Sean's Oracle Share

March 16, 2010

conditional login.sql in the SQLPATH

Filed under: sqlplus — Sean Molloy @ 3:57 am


Further to my post on Self-inflicted unable to startup or shutdown database from OEM, I wondered if there might be a way to make the login.sql conditional. 


The windows registry HKey_Local_Machine\ORACLE\Key_OraDb11g_home1 key has a Value field named SQLPATH 

When you run a file from insied sqlplus using @ or “start”, sqlplus will search any folders listed in sqlpath for the file. 

Also on starting sqlplus, it will check folders listed in sqlplus for any file named “login.sql”. If it finds a file, then this gets run before a prompt is presented. Also if any “connect /” is done in sqlplus, then a login.sql is again run. 


If my pc does a sqlplus/nolog then I do not want my login.sql to do anything (because there is no connection) 

Likewise once someone is connected, if they do a “connect sys/password as sysdba”, I do not want my login.sql to do anything (namely because this blocks OEM from starting/shutting down my database) 

Otherwise for any non-sys/non-system connect, I do want a login.sql to be run. 


In sqlplus there are some predefined variables. 

You can see these by typing “define”. The following is what you get after a sqlplus/nolog 

SQL> define
DEFINE _DATE        = "15-MAR-10" (CHAR)
DEFINE _USER        = "" (CHAR)
DEFINE _EDITOR        = "Notepad" (CHAR) 


After connect as test, you get

SQL> define _user
DEFINE _USER           = "TEST" (CHAR)  

So I created the following files: 

“login.sql” with one line:


“start_.sql”  and “start_SYS.sql” and “start_SYSTEM.sql” are empty files 

start_TEST.sql with any number of lines to do something useful such as


This works as planned for “sqlplus/nolog”, “connect sys…” and “connect test/…”
Of course, a big downside here is that for each username you need a file named “start_username.sql”


With any login.sql script you need to worry about someone adding lines to your start_SYS.sql such as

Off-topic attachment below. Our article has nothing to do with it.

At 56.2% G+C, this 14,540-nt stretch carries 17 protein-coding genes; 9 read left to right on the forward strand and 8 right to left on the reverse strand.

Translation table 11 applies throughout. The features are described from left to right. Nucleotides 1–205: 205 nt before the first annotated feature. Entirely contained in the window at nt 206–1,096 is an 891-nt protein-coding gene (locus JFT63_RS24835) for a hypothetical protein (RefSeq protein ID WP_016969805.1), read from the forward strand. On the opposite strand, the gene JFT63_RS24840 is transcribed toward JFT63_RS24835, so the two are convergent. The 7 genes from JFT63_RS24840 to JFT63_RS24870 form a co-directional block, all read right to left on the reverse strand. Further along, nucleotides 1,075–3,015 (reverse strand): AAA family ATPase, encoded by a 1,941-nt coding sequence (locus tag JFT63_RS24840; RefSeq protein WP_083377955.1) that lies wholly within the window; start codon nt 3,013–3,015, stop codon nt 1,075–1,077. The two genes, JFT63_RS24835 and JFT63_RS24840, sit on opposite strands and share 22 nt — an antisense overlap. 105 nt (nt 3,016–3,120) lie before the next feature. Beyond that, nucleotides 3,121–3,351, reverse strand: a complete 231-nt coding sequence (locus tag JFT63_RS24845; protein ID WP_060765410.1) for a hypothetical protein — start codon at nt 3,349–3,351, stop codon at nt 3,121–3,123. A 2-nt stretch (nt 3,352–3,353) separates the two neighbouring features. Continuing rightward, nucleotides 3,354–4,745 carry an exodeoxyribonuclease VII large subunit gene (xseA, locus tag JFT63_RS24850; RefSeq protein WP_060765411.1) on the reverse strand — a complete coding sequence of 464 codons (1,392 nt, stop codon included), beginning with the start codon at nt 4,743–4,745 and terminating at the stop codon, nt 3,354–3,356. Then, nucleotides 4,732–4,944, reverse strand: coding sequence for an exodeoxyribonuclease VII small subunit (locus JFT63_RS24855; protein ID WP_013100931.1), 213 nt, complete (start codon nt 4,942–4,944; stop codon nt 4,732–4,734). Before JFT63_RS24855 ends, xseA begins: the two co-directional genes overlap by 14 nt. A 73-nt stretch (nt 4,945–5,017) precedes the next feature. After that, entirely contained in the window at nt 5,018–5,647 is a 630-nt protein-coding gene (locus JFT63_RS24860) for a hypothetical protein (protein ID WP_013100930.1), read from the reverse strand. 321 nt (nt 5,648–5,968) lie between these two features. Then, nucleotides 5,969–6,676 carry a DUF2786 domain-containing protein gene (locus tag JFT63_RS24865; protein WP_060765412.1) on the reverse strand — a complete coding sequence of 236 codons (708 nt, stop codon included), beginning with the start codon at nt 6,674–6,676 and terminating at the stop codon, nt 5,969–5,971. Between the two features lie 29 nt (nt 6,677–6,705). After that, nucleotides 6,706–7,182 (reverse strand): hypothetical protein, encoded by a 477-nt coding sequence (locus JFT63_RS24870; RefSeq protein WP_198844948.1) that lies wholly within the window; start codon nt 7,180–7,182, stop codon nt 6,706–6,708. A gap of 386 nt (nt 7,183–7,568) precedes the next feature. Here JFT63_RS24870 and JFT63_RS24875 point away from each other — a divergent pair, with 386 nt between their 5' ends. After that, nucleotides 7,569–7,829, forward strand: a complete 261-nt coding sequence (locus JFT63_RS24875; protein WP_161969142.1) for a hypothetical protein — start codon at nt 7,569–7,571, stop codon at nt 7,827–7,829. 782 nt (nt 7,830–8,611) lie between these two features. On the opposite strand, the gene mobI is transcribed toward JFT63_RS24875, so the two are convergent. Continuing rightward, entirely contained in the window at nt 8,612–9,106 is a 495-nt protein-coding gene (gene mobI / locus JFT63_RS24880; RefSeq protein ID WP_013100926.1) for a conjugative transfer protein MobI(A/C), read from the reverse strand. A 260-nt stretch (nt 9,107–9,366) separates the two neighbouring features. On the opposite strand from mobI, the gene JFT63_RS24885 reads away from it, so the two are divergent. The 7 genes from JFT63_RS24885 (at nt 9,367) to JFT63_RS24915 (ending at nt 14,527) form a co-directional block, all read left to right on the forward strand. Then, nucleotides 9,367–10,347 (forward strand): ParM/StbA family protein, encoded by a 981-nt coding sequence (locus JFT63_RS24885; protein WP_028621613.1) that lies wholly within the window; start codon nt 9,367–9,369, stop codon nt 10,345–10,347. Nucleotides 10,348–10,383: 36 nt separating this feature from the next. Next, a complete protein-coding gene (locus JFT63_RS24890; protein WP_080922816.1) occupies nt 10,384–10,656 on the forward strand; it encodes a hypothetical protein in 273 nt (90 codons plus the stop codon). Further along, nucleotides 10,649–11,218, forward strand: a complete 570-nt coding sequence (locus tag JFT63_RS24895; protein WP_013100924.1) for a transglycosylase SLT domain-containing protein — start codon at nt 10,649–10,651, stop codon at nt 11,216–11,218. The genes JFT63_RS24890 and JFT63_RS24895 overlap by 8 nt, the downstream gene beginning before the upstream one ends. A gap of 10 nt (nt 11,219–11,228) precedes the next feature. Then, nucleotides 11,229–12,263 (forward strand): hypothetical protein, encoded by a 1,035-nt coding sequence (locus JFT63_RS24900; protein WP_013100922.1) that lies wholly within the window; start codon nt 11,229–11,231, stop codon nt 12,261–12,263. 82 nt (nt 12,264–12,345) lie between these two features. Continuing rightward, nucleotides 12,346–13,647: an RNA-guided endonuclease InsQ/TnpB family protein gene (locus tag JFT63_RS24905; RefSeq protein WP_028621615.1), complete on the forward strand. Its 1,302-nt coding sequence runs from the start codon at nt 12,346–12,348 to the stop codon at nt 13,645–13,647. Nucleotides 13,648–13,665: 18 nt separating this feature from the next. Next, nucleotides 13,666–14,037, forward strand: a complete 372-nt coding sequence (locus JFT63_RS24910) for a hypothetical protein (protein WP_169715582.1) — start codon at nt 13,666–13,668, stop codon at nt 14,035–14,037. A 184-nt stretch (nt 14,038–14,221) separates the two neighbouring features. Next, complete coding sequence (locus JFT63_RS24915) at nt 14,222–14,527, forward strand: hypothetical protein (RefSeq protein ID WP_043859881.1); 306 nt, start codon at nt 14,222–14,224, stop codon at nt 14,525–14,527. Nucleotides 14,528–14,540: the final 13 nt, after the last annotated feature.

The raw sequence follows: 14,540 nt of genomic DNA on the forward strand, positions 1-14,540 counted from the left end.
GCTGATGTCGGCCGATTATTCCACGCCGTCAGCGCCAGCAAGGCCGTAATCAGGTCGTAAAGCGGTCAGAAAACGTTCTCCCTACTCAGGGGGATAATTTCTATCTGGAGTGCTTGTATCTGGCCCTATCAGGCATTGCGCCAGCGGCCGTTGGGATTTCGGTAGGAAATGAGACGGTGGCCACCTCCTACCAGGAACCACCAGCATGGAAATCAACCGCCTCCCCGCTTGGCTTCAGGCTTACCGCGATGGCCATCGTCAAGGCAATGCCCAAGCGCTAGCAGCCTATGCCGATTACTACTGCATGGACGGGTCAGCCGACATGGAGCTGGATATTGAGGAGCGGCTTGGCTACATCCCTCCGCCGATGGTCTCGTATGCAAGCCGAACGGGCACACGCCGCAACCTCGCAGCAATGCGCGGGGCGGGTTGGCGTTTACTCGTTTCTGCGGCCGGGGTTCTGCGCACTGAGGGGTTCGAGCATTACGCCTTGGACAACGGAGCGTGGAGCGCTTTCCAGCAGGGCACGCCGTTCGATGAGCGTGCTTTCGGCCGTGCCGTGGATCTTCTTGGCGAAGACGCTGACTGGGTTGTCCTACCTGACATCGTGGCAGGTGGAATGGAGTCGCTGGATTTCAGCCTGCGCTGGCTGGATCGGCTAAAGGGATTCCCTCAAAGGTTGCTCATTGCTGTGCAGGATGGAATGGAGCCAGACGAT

grant dba to bad_guy;



  1. Hi Sean,

    This is an awesome idea. Thanks for sharing! Found my way here via the OraNA aggregator, will be back later via the RSS feed. 🙂


    John P.

    Comment by jpiwowar — March 16, 2010 @ 5:19 am | Reply

  2. nice indeed to use _USER (10g upwards)!

    to get one file for everything else than “SYS”, “SYSTEM”, “” it is a bit more complex indeed, you could go for a batch job

    kind of


    ! if [ x != "" -a x != system -a x != sys ]; then echo @start_default > /tmp/startup.sql;else : > /tmp/startup.sql; fi
    @ /tmp/startup


    $ echo @startup_default > c:\temp\startup.sql
    $ if x&_user == xsys echo prompt > c:\temp\startup.sql
    $ if x&_user == xsystem echo prompt > c:\temp\startup.sql
    $ if x&_user == x echo prompt > c:\temp\startup.sql
    @ c:\temp\startup

    Comment by Laurent Schneider — March 16, 2010 @ 2:24 pm | Reply

    • Laurent,
      Thanks for the solution to my downside.

      This is what worked for me.
      host if 1 == 1 echo @start.sql > c:\temp\temp_start.sql
      host if x&_user == xSYS echo prompt > c:\temp\temp_start.sql
      host if x&_user == xSYSTEM echo prompt > c:\temp\temp_start.sql
      host if x&_user == x echo prompt > c:\temp\temp_start.sql

      Two comments:
      1. SYS/SYSTEM were case sensitive.
      2. Weirdly “host echo @start.sql > c:\temp\temp_start.sql” resulted in “@start.sql > c:\temp\temp_start.sql” being echo’d to the console. When I added the “if 1==1” then the contents were written to the temp_start.sql

      Thanks very much for your input.

      Comment by Sean Molloy — March 17, 2010 @ 2:57 am | Reply

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